Improving Lectures and Learning

Lecturing is the primary teaching technique used by many University faculty.  For centuries professors had to lecture, because of the lack of books and resources.  Today there is much more access to information on all topics, and even so lectures still predominate as the go-to teaching method at Universities.   Some reasons for this could be due to tradition, efficiency, and school infrastructure.  Tradition because we deduce that the method must work, because we were taught by professors who used lectures and we learned from them.  Efficiency because it is assumed that creating a lecture is less time intensive than creating a lesson plan using a variety of other methods, and if more students are admitted into the class there is less time/resources needed to add them.  School infrastructure because Universities throughout the decades have invested in creating classrooms that are best used to deliver lectures (unmovable seats all directed toward the front, etc.) and it is difficult for faculty to work around this.

Lectures do and don’t have their place.  A number of educational research studies on the effectiveness of lectures has been conducted throughout the years and this information is summarized below using Bates (2016), (Bligh, (2000) Freeman, et. al (2014) and Prince (2004).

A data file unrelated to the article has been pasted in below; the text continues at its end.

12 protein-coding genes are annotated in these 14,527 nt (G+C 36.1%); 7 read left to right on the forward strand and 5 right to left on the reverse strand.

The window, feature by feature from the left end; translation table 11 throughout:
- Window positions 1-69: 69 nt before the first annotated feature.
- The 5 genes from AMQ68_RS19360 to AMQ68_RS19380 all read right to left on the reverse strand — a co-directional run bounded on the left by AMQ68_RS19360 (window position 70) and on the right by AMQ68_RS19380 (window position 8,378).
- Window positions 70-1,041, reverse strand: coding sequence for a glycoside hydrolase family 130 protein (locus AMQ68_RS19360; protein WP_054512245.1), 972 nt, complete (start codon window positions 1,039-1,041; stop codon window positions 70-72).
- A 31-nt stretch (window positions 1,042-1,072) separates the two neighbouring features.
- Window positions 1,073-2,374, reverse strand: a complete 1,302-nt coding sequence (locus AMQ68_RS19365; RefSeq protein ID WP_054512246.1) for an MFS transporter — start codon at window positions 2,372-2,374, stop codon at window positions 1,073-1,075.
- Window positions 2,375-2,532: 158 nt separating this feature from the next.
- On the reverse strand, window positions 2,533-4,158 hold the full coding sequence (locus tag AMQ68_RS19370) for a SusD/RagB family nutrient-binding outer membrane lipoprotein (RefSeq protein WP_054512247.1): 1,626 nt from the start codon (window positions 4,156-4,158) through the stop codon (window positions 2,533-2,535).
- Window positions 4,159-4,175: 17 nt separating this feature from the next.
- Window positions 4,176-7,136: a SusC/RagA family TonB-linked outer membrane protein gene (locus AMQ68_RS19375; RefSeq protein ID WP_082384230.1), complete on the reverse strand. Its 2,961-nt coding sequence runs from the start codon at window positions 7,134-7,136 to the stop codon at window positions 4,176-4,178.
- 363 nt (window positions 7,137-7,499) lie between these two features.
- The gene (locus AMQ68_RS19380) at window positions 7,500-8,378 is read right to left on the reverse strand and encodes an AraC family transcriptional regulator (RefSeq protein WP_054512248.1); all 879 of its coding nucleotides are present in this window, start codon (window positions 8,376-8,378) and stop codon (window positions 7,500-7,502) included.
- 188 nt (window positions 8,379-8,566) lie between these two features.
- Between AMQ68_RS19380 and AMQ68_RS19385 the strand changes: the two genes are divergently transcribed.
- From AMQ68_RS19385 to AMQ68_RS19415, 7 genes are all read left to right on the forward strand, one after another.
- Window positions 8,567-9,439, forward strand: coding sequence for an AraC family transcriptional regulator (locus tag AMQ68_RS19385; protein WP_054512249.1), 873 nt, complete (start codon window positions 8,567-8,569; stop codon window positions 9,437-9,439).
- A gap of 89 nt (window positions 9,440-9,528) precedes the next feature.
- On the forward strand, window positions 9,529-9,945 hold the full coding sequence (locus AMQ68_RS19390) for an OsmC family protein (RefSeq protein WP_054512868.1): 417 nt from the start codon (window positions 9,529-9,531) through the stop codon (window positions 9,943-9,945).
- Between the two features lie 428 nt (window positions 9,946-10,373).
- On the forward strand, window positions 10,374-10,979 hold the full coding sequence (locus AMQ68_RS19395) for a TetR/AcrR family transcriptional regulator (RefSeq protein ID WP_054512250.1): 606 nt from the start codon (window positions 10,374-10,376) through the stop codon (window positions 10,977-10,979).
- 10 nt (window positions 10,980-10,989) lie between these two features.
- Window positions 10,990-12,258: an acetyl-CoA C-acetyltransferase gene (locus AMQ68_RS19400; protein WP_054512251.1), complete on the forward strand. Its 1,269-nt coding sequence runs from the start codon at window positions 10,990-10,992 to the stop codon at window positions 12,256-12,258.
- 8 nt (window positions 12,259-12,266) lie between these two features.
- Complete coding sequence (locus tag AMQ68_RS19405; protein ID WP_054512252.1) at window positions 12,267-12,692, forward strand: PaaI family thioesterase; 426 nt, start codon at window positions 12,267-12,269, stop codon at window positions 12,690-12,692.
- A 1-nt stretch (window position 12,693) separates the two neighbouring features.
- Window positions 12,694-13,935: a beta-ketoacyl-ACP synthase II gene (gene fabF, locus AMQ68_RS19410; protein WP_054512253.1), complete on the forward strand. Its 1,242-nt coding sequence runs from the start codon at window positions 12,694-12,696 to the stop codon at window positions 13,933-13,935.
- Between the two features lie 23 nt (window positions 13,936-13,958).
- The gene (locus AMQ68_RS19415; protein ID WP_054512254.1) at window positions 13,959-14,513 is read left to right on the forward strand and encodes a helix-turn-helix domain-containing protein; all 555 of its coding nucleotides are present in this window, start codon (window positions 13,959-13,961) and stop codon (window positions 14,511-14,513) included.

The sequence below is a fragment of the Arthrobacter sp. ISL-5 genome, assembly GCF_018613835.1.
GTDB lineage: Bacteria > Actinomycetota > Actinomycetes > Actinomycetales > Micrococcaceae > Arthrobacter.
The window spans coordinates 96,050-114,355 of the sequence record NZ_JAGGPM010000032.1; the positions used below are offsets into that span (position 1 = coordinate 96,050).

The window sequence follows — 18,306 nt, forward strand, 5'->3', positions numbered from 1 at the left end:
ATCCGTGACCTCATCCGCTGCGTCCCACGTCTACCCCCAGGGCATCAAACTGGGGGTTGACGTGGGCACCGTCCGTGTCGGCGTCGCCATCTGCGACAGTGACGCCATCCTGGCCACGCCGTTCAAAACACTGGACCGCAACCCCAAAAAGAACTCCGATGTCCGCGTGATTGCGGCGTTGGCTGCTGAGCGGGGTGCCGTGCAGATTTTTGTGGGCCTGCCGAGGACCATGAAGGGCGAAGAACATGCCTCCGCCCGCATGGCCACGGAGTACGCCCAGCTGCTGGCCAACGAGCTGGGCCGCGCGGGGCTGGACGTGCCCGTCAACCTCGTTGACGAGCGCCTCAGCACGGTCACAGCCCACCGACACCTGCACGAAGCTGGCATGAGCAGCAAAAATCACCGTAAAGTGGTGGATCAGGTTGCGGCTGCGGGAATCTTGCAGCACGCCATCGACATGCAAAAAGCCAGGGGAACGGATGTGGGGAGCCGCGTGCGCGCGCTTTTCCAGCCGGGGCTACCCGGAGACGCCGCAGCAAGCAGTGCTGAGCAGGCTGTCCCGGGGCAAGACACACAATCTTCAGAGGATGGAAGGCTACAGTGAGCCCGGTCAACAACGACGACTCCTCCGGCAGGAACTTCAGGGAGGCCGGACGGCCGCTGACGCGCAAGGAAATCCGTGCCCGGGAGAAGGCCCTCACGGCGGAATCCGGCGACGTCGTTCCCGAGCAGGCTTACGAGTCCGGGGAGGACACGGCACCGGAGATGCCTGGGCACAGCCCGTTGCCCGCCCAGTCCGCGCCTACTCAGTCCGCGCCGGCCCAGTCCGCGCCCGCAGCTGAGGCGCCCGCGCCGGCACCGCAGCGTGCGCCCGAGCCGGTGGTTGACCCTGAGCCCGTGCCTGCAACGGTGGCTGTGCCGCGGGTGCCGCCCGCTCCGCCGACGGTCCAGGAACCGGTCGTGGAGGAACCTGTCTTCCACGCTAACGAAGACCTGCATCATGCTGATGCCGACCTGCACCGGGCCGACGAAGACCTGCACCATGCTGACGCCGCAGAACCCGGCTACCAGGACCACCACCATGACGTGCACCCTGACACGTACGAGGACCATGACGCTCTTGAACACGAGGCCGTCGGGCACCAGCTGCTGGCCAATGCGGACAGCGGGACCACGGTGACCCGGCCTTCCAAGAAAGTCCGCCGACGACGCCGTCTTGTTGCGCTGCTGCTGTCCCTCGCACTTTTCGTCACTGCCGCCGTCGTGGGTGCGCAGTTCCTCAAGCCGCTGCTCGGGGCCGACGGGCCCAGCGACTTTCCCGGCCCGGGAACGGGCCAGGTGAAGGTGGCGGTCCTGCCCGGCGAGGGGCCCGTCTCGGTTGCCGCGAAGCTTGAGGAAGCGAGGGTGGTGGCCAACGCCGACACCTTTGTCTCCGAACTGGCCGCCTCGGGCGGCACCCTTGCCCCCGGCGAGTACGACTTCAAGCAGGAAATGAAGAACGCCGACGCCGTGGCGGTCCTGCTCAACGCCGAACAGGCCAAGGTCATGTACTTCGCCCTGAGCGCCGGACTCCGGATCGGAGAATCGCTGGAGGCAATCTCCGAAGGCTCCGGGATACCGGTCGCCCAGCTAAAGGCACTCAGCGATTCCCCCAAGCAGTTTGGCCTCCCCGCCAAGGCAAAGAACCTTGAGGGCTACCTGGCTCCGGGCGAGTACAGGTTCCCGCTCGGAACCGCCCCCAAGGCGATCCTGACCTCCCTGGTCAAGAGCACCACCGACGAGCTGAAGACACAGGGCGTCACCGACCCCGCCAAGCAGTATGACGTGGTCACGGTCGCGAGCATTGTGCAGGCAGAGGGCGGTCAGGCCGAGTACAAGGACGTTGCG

1. Lectures are as effective as other methods for transmitting information (video, reading, independent study- note that these are also just as effective as lecturing).
  2. Lectures aren’t as effective for promoting thought as discussion.
  3. Lectures are ineffective for changing attitudes, values, and perspectives or for inspiring interest in a subject.
  4. Lectures are ineffective for teaching behavioral skills.
  5. Lectures made available in a recorded format increases learning effectiveness, as it allows for greater time on task with students who review or repeat views/listening to the lecture.
  6. Lectures are more effective if the video or audio is chunked into smaller segments and if activities are built in to allow students to interact with the information.  
  7. Lectures may be more effective if they only last 20-30 minutes and are combined with active learning techniques to help students to understand, analyze, apply and commit information into long-term memory.

If you are going to Lecture- then how do you add Active Learning Techniques?